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Internal Revenue Bulletin:  2017-16 

April 17, 2017 

Announcement 2017–04

Non-Applicability of Excise Taxes Under Section 4975 To Conform With DOL Temporary Enforcement Policy on Fiduciary Duty Rule


Table of Contents

This announcement provides relief from certain excise taxes under § 4975 of the Internal Revenue Code (Code), and any related reporting requirements, to conform to the temporary enforcement policy described by the Department of Labor (DOL) in Field Assistance Bulletin (FAB) 2017–01 with respect to the final fiduciary duty rule published in the Federal Register on April 8, 2016 (81 F.R. 20946), entitled “Definition of the Term ‘Fiduciary’; Conflict of Interest Rule – Retirement Investment Advice” and related prohibited transaction exemptions, including the Best Interest Contract Exemption (BIC Exemption), the Class Exemption for Principal Transactions in Certain Assets Between Investment Advice Fiduciaries and Employee Benefit Plans and IRAs (Principal Transactions Exemption), and certain amended prohibited transaction exemptions (collectively, PTEs).

BACKGROUND

Section 4975(a) imposes an excise tax on each prohibited transaction equal to 15 percent of the amount involved with respect to the prohibited transaction for each year (or part thereof) in the taxable period. Section 4975(b) increases the tax to 100 percent of the amount involved in any cases in which an initial tax is imposed under § 4975(a) on a prohibited transaction and the transaction is not corrected within the taxable period. In each case, the tax is imposed on any disqualified person who participates in the prohibited transaction (other than a fiduciary acting only as such). Section 4975(c) provides a definition of a prohibited transaction and authorizes the Department of the Treasury (Treasury Department) to grant administrative exemptions from the prohibited transaction provisions in the Code. Section 4975(c)(1)(A) through (D) prohibits the direct or indirect sale, exchange, leasing of property, or loan of money, or other extension of credit, between a plan (including an individual retirement account or individual retirement annuity (IRA)) and a disqualified person, or the direct or indirect transfer to, or use by or for the benefit of, a disqualified person of the income or assets of a plan. Section 4975(c)(1)(E) and (F) prohibits fiduciaries from dealing with the income or assets of a plan in their own interest or for their own account or receiving any consideration for their own personal account from any party dealing with the plan in connection with a transaction involving the income or assets of the plan. Section 4975(d) provides a series of exemptions from the prohibitions in § 4975(c), and § 4975(e) provides a series of definitions, including the definition of a disqualified person to whom the tax may apply. Section 4975(e)(2)(A) provides that a disqualified person includes a fiduciary.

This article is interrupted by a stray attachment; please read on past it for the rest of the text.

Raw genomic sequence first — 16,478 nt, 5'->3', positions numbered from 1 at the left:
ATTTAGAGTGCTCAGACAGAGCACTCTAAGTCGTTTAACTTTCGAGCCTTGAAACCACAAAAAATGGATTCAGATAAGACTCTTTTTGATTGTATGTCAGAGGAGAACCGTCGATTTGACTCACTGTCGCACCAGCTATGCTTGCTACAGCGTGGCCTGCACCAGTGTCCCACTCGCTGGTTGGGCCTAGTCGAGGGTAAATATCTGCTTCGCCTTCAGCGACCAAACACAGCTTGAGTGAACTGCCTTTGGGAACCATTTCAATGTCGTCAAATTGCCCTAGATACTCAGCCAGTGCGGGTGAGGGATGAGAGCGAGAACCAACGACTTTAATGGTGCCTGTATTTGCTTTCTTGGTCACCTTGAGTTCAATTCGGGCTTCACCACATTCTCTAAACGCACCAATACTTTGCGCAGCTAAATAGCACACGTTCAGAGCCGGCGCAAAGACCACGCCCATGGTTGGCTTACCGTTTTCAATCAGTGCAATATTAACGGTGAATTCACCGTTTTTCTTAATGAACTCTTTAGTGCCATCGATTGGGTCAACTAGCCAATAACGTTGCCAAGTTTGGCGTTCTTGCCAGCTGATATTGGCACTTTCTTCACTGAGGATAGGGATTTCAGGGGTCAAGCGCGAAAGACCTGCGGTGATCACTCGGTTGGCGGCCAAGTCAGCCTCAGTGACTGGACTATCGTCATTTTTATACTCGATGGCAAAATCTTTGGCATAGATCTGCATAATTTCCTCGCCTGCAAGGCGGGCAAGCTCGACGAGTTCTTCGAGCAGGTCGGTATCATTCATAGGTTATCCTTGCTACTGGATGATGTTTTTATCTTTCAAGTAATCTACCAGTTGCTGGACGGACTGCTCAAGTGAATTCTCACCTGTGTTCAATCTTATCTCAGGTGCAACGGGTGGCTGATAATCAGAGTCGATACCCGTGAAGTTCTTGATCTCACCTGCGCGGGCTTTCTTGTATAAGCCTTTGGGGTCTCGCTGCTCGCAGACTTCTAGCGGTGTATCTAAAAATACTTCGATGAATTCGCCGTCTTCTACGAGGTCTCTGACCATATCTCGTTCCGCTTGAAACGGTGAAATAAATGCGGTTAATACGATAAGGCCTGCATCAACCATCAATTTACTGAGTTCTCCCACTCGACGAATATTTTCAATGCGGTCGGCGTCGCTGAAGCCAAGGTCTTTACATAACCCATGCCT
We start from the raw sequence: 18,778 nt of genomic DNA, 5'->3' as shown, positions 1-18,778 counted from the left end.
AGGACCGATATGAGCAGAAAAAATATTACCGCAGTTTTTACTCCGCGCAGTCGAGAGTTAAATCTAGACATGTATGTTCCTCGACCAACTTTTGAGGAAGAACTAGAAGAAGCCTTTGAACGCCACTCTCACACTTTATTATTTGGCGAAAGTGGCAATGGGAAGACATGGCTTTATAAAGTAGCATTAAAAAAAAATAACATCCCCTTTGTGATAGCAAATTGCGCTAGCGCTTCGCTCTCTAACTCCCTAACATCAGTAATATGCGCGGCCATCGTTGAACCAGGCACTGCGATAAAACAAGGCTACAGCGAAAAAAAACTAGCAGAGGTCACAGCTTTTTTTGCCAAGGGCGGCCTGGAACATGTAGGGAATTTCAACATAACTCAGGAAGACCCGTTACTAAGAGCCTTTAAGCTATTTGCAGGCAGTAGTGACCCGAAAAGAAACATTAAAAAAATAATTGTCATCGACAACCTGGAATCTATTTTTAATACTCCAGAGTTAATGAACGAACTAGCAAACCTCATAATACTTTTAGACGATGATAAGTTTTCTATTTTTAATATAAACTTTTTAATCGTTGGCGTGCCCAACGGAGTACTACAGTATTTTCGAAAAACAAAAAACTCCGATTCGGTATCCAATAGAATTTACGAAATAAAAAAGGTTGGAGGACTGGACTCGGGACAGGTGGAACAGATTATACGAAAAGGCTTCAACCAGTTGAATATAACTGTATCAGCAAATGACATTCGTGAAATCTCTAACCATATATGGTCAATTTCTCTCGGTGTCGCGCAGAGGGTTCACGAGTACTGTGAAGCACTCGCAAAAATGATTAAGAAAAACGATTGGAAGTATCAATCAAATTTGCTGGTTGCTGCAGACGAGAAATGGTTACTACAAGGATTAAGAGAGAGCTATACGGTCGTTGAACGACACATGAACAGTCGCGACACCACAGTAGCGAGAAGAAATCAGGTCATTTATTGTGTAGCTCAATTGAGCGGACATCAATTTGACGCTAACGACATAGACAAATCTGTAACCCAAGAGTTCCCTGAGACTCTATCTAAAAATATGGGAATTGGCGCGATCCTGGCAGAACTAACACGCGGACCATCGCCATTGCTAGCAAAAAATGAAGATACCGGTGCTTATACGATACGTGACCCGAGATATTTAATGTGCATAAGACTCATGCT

Sections 406 and 408 of the Employee Retirement Income Security Act of 1974, Public Law 93–406 (88 Stat. 829 (1974)), as amended (ERISA), contain provisions on prohibited transactions that are substantially similar to the provisions of § 4975 of the Code, although the ERISA provisions prohibit the fiduciary from engaging in the transactions and provide for civil liability and remedies rather than imposing an excise tax. The DOL is the agency responsible for interpreting and enforcing the ERISA provisions as they apply to employee benefit plans. ERISA § 408(a) includes an authorization for the Secretary of Labor to grant administrative exemptions from ERISA’s prohibited transaction provisions that parallels the similar authorization in § 4975(c) for the Treasury Department to grant administrative exemptions from the prohibited transaction provisions in the Code.

To ensure consistency in application, Reorganization Plan No. 4 of 1978, 5 U.S.C. App. 1, 92 Stat. 3790, provides that the authority of the Treasury Department to issue regulations, rulings, opinions, and exemptions under § 4975 of the Code is transferred, with certain exceptions not relevant here, to the Secretary of Labor. As a result, the Internal Revenue Service (IRS) is responsible for enforcing the excise tax provisions in § 4975(a) and (b) of the Code, but generally is bound by the DOL’s interpretive regulations, rulings, opinions, and exemptions in determining whether a prohibited transaction has occurred. Section 3003 of ERISA provides that the DOL and the Treasury Department are to consult with each other from time to time with respect to the provisions of § 4975 of the Code relating to prohibited transactions and exemptions in order to coordinate the rules applicable under such standards. Section 3004 of ERISA further provides that whenever the DOL and the Treasury Department are required to carry out provisions relating to the same subject matter, the agencies are required to coordinate and develop rules, regulations, and practices that, to the extent appropriate for the efficient administration of such shared provisions, are designed to reduce duplication of effort, duplication of reporting, conflicting or overlapping requirements, and burden of compliance by plan administrators, employers, and participants and beneficiaries.